Five people have been arrested and fined in connection with a forest rave attended by more than 500 people.
More than 100 officers were deployed to break up the unlicensed music event in Thetford Forest, Norfolk, on Saturday at 23:20 BST.
Officers shut down the rave by 18:30 on Sunday.
Since Friday police in England have been able to fine organisers of illegal gatherings of more than 30 people – such as raves – up to £10,000.
Officers seized audio equipment, generators, a rig and a large flatbed lorry which was used to transport the equipment to the forest.
Police said five people were arrested – three were issued with £100 fines at the scene while two were taken in custody and later fined £100.
Assistant Chief Constable Nick Davison said: “We understand the disruption such events cause to local communities and the concern people will have, particularly as coronavirus continues to be a real threat.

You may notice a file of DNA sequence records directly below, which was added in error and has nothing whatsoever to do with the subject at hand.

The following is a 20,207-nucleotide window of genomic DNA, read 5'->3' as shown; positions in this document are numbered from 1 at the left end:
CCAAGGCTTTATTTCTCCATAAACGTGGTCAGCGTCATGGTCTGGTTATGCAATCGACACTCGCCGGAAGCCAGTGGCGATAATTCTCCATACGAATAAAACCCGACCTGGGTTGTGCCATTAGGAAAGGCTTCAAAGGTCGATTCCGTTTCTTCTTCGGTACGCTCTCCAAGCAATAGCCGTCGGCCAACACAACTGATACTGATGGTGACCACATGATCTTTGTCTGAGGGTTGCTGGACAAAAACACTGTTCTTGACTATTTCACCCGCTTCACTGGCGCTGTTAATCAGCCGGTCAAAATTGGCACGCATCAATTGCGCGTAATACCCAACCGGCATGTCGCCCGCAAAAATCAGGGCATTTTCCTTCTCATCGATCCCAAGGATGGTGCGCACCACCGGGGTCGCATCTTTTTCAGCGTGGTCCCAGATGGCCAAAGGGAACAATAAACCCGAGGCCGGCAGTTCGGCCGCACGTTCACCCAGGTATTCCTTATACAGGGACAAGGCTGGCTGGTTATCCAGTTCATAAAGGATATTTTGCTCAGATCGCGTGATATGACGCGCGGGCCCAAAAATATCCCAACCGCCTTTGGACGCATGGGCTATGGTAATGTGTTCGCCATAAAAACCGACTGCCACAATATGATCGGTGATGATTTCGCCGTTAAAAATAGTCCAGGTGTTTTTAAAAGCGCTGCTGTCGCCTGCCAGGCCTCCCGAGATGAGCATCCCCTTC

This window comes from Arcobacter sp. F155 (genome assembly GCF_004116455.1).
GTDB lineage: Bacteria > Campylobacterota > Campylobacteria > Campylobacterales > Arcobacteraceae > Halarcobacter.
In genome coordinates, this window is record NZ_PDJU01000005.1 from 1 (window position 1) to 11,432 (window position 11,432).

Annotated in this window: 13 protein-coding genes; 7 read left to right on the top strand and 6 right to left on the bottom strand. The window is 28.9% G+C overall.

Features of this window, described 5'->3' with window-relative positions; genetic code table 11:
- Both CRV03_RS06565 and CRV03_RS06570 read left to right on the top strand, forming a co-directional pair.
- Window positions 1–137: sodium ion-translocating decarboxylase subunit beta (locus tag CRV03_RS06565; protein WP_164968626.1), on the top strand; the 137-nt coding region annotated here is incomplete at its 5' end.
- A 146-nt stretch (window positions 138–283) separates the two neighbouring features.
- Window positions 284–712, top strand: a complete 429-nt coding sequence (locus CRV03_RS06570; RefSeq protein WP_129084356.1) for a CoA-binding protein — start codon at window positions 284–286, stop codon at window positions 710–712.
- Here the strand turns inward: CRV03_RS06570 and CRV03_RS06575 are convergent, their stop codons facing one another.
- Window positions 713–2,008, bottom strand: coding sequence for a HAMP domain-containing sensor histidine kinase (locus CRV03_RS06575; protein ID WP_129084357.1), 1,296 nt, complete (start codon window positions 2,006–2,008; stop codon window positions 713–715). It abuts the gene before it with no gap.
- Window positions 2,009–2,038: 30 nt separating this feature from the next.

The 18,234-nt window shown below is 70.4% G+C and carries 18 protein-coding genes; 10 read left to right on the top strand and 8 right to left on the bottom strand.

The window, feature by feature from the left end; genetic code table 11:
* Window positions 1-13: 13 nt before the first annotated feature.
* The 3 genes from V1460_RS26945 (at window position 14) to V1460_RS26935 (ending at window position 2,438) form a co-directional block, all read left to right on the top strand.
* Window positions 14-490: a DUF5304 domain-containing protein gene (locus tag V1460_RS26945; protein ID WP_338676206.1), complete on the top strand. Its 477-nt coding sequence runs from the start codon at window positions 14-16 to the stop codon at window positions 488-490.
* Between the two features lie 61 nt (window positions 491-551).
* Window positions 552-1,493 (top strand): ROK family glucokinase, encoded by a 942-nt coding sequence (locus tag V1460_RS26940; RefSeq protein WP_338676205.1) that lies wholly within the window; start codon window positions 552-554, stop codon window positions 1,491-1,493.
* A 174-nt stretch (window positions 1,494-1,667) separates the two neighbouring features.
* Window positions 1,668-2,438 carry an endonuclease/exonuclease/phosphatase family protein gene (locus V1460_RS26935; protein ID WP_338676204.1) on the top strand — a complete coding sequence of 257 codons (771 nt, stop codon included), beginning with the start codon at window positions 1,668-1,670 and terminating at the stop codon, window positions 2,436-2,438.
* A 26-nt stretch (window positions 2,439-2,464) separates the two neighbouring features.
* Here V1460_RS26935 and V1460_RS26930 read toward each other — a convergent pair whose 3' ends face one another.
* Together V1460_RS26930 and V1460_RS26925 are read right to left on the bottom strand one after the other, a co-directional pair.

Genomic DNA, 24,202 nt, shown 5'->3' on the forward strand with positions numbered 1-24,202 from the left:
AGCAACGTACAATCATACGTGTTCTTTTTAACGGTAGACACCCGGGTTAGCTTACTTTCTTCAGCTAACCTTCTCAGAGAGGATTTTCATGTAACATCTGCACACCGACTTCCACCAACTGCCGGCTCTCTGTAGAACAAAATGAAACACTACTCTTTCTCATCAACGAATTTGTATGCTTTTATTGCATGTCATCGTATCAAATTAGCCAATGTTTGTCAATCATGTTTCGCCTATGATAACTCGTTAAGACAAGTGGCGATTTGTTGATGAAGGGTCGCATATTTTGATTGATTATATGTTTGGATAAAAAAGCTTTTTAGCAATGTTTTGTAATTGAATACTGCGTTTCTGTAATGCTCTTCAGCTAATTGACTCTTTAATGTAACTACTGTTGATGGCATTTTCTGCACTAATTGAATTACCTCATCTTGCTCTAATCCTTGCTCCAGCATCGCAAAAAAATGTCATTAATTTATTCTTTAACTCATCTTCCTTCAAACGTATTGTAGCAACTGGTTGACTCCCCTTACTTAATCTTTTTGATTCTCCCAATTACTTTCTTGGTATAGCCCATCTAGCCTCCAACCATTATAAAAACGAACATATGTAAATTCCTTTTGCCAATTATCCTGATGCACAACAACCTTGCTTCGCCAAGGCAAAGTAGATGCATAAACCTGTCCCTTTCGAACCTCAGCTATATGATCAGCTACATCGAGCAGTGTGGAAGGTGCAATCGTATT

“This was a well-established and planned event and we needed additional specialist resources to shut it down safely.”
Elsewhere, police attended events in Leeds, Essex and the West Midlands, while Piers Corbyn, the brother of former Labour Party leader Jeremy Corbyn, was fined for holding an anti-lockdown protest in Trafalgar Square on Saturday.
In London, the Metropolitan Police said it had shut down 21 unlicensed music events, with 58 reported to them on Saturday.
West Yorkshire Police said eight people were fined £10,000 after several parties across Headingley and Burley on Saturday and into the early hours of Sunday.
Police in Harlow, Essex, seized thousands of pounds worth of equipment ahead of an unlicensed music event on Saturday afternoon.
Ch Insp Lewis Basford said the force would be “looking to identify the organiser and take them to court”.
West Midlands Police said it had dealt with about 90 reports of possible breaches of restrictions, but had not had to use its enforcement powers.
Home Secretary Priti Patel has said the new legislation represents a crackdown on “the most serious breaches of social distancing restrictions”.